(a) Who has saved us. Elsewhere Paul writes of the hope of salvation (1 Th. 5:8) and the hope of eternal life (Tit. 1:2, 3:7), as though our salvation wasn’t a done deal. But since this hope is based on the unbreakable promises of God, Paul can also speak of our salvation in the past tense, as he does here. If God has saved you, you are well and truly saved.
(b) Not according to our works. Since we are not saved on account of our good works (Rom. 11:6, 2 Tim: 1:9), we cannot be unsaved on account of our bad works.
(c) His own purpose and grace. We stand wholly on the grace of God. Everything we need for life and godliness, including salvation, acceptance, and sanctification, comes freely to us through our knowledge of Christ Jesus (Eph. 1:3, 2 Pet. 1:3). This is why it is essential that we keep our eyes fixed on Jesus, for there is no other name by which we are saved (Acts 4:12).
(d) In Christ Jesus; see entry for 2 Tim. 2:1.
2 Timothy 1:10
but now has been revealed by the appearing of our Savior Christ Jesus, who abolished death and brought life and immortality to light through the gospel,
(a) Abolished death. First Adam introduced death; Last Adam abolished death (Rom. 5:12, 6:9).
(b) Brought life. Two kinds of life are described in the Bible; the psuche- or soul life we inherited from Adam and the zoe- or spirit life that comes from God (John 5:26). It’s the second kind of life that is described here. See entry for New Life.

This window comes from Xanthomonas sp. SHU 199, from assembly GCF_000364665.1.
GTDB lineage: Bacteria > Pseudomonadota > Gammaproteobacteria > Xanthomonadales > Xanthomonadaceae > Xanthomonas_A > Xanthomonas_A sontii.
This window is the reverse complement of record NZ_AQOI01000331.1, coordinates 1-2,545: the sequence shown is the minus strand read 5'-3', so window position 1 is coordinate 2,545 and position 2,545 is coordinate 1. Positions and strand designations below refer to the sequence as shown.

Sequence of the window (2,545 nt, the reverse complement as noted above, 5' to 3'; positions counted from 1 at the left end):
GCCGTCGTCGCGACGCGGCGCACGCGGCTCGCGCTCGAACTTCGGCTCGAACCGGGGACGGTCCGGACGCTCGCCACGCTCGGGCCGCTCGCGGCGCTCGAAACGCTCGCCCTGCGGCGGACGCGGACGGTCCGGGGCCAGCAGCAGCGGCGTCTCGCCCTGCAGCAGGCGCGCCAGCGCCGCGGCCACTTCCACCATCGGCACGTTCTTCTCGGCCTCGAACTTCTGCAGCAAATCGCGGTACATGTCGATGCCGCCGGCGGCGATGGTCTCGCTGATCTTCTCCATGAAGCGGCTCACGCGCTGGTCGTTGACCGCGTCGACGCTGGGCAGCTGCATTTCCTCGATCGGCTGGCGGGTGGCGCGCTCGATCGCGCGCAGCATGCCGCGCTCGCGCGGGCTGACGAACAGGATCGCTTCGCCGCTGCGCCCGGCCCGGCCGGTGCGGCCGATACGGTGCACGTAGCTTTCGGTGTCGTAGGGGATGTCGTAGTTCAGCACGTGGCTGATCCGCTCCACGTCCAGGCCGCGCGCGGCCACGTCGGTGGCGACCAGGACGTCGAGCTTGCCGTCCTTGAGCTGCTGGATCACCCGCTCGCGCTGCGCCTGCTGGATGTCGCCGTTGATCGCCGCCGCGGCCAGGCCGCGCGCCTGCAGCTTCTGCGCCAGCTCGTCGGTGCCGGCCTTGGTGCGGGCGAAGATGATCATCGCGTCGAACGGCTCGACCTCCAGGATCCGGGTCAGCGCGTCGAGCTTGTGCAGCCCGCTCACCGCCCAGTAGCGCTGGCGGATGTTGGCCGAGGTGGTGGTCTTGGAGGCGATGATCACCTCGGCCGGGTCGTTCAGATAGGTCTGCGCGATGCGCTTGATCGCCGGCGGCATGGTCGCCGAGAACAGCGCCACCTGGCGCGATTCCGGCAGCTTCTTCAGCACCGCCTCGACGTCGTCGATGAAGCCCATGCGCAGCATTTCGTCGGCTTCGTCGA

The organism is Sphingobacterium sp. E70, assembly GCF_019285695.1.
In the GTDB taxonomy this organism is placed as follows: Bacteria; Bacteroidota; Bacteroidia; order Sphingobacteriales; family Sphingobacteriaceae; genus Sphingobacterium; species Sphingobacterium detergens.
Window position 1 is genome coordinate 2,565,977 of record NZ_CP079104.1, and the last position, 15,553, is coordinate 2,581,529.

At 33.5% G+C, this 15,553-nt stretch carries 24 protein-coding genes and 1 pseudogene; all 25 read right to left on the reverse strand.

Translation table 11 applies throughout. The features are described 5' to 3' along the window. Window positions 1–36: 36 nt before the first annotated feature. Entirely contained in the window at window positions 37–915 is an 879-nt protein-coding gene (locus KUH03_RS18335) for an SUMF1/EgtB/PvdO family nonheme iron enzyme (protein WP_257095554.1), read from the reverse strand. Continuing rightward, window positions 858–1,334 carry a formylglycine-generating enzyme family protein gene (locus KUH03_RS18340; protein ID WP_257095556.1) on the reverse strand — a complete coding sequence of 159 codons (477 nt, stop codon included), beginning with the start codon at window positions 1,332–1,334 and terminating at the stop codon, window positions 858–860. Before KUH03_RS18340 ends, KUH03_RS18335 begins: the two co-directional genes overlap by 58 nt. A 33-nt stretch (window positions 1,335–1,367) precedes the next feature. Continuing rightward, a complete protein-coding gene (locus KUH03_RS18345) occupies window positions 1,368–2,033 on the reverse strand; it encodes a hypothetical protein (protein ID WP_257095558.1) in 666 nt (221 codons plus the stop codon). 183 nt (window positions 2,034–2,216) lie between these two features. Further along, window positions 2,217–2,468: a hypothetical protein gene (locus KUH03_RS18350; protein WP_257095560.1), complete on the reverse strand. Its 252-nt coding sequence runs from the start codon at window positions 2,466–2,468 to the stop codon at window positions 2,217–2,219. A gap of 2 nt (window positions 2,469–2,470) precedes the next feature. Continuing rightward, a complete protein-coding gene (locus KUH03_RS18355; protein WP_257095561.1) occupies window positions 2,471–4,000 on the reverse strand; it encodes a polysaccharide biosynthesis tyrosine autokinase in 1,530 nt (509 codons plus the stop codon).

(c) Light through the gospel. Jesus is the Light of the world that shines through the gospel. See entry for John 9:5.
(d) The gospel; see entry for The Gospel.
2 Timothy 1:13
Retain the standard of sound words which you have heard from me, in the faith and love which are in Christ Jesus.
(a) Faith and love. It’s the unfailing love of God that inspires us to trust him (see entry for 1 John 4:16). Since the love of God is revealed in Jesus Christ (John 17:26), both faith and love are found in Christ Jesus. Faith comes from hearing the good news of Jesus Christ (Rom. 10:17).
(b) In Christ Jesus. The grace, faith, and love of our Lord are found in Christ Jesus, which is to say they are experienced in our union with the Lord. See entry for Union.
2 Timothy 1:14
Guard, through the Holy Spirit who dwells in us, the treasure which has been entrusted to you.
(a) The Holy Spirit who dwells in us. Your body is the holy residence of the Holy Spirit (see entry for 1 Cor. 6:19).
(b) The treasure we guard is the revelation of grace. In Timothy’s case, it was the message he had heard from Paul (see previous verse). If we fail to guard this treasure, there is a danger we will stray from the faith (1 Tim. 6:21).
The Grace Commentary is a work in progress with new content added regularly. Sign up for occasional updates below. Got a suggestion? Please use the Feedback page. To report typos or broken links on this page, please use the comment form below.
- 2 Timothy 1:1
- 2 Timothy 1:2
- 2 Timothy 1:3
- 2 Timothy 1:5
- 2 Timothy 1:9
- 2 Timothy 1:10
- 2 Timothy 1:13
- 2 Timothy 1:14